Morrigan definitely needs to be a marine biologist! She was also my resident translator. My background in French allowed me to understand many things but I speak not a word of Spanish. She, and to a lesser degree, Maggie, were cheerful interpreters all week, if a bit embarrassed when I would just use French words when I was stuck. 

I was, happily, the team photographer for the week. My goal was 1,000 pictures, which I surpassed easily, taking over 1,700. Anyone who has seen me at work knows that I am all about volume to make up for talent in this regard. We ended up with about 450 after editing so you'll have to excuse this especially photo heavy post! [Any interested people (read: grandparents) can be sent a link to the full complement of photos on request.]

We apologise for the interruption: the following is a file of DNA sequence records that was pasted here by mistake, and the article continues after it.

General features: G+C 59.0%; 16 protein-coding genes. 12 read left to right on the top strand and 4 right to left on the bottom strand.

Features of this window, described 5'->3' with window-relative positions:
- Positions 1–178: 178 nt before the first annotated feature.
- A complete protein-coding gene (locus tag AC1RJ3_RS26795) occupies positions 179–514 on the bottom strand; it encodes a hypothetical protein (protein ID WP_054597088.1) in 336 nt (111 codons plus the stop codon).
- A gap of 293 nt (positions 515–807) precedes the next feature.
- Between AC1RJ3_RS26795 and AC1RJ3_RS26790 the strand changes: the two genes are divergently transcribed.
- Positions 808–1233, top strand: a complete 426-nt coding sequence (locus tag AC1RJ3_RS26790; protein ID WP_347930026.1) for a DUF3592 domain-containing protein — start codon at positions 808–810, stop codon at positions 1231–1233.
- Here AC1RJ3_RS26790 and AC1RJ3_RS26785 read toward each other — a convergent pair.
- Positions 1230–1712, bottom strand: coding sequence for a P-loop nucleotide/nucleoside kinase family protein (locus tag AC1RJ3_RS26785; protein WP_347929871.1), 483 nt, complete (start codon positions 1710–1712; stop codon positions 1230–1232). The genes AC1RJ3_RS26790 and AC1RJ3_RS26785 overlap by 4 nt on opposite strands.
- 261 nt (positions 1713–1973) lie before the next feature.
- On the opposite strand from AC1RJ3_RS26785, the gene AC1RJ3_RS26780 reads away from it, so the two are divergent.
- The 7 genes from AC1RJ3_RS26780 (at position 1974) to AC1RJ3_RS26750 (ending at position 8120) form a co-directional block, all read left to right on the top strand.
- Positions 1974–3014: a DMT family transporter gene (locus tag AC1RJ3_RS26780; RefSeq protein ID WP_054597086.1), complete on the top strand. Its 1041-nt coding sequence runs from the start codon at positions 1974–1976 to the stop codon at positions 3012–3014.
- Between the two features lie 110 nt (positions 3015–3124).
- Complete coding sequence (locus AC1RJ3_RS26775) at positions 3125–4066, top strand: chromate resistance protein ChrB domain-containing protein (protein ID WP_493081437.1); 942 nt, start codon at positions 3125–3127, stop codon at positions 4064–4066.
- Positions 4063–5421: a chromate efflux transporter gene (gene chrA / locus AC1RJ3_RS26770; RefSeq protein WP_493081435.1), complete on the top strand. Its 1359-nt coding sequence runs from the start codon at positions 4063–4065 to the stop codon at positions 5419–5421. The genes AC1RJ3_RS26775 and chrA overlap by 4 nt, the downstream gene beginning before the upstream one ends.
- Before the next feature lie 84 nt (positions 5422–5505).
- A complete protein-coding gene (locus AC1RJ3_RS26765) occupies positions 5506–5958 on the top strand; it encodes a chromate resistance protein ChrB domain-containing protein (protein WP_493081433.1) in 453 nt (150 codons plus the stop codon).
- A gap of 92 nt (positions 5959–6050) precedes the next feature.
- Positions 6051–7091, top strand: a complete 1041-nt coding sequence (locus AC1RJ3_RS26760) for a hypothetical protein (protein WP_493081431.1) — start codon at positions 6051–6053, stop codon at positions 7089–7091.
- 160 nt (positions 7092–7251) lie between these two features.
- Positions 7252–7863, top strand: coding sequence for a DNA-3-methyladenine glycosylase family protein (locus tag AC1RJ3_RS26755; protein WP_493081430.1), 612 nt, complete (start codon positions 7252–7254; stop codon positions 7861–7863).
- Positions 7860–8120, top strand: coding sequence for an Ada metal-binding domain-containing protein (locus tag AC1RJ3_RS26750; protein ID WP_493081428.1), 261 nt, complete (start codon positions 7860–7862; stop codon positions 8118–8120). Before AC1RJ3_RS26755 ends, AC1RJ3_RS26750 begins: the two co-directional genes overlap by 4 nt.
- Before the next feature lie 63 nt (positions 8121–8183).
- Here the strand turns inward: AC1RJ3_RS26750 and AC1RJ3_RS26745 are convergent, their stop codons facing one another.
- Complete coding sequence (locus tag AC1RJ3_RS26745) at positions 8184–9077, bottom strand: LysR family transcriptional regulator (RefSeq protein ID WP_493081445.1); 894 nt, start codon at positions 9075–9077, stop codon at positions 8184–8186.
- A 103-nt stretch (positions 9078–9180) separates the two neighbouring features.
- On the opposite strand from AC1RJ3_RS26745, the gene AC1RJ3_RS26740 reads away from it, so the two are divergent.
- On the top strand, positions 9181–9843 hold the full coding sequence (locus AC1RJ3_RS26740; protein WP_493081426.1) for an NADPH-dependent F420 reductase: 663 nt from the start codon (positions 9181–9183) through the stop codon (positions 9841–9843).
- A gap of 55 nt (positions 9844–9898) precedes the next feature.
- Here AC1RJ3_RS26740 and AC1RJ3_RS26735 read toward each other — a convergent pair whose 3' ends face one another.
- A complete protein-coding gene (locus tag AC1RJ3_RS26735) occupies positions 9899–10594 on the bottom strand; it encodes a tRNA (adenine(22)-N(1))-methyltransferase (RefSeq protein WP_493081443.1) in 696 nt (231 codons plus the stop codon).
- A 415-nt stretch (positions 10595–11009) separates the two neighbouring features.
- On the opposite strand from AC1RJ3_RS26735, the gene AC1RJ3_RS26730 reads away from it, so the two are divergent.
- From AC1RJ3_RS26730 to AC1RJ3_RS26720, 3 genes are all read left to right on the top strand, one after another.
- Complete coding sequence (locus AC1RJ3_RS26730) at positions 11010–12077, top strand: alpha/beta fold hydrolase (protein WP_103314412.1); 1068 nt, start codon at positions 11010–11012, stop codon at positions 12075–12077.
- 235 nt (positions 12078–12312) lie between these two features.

Nosara was friendly and safe and the kids enjoyed the freedom to wander around and go to the little market for sodas. By the end of the week, we were known to several locals, including Juan Surfo, Tim's surf instructor, and a number of beach souvenir vendors. Morrigan and I bought wooden turtles early in the week, haggling not at all. For a day it seemed they would be plaguing us with other goods to buy, but once they realized we were done shopping, they just smiled and waved and asked us about how we were enjoying our trip. It is just the kind of place that makes you want to be friendly.

The week went way too fast for all of us and leaving the laid back surf town for reality was sad for us all. On the plus side, I have 450 new images to photoshop!